Relationship between distortion and working memory for digital noise-reduction processing in hearing aids

Kathryn Arehart*, Pamela Souza, Thomas Lunner, Michael Syskind Pedersen, James Kates

*Corresponding author for this work

Research output: Contribution to journalConference articlepeer-review

5 Scopus citations


Several recent studies have shown a relationship between working memory and the ability of older adults to benefit from specific advanced signal processing algorithms in hearing aids. In this study, we quantify tradeoffs between benefit due to noise reduction and the perceptual costs associated with distortion caused by the noise reduction algorithm. We also investigate the relationship between these tradeoffs and working memory abilities. Speech intelligibility, speech quality and perceived listening effort were measured in a cohort of elderly adults with hearing loss. Test materials were low-context sentences presented in fluctuating noise conditions at several signal-to-noise ratios. Speech stimuli were processed with a binary mask noise-reduction strategy. The amount of distortion produced by the noise reduction algorithm was parametrically varied by manipulating two binary mask parameters, error rate and attenuation rate. Working memory was assessed with a reading span test. Results will be discussed in terms of the extent to which intelligibility, quality and effort ratings are explained by the amount of distortion and/or noise and by working memory ability.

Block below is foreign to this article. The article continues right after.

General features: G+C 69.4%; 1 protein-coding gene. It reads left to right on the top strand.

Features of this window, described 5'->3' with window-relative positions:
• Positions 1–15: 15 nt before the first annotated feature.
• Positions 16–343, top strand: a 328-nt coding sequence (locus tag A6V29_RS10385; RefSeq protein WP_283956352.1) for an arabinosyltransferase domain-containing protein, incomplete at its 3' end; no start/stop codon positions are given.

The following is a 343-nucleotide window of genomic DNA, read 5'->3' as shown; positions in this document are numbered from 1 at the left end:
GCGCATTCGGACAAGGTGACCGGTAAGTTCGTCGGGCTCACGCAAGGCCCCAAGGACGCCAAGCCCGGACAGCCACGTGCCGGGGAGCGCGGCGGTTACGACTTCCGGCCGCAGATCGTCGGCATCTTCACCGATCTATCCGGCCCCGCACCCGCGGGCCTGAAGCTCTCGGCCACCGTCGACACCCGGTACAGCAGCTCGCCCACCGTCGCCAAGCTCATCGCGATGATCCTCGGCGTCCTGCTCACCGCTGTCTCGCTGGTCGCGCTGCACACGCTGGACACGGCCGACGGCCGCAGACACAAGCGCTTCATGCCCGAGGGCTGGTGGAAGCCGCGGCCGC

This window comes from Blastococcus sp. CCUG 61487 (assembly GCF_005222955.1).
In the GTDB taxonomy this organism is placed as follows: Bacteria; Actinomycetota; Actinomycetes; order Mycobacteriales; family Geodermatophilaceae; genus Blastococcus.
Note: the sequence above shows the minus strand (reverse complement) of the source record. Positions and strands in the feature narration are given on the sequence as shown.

Original languageEnglish (US)
Article number050084
JournalProceedings of Meetings on Acoustics
StatePublished - 2013
Event21st International Congress on Acoustics, ICA 2013 - 165th Meeting of the Acoustical Society of America - Montreal, QC, Canada
Duration: Jun 2 2013Jun 7 2013

ASJC Scopus subject areas

  • Acoustics and Ultrasonics


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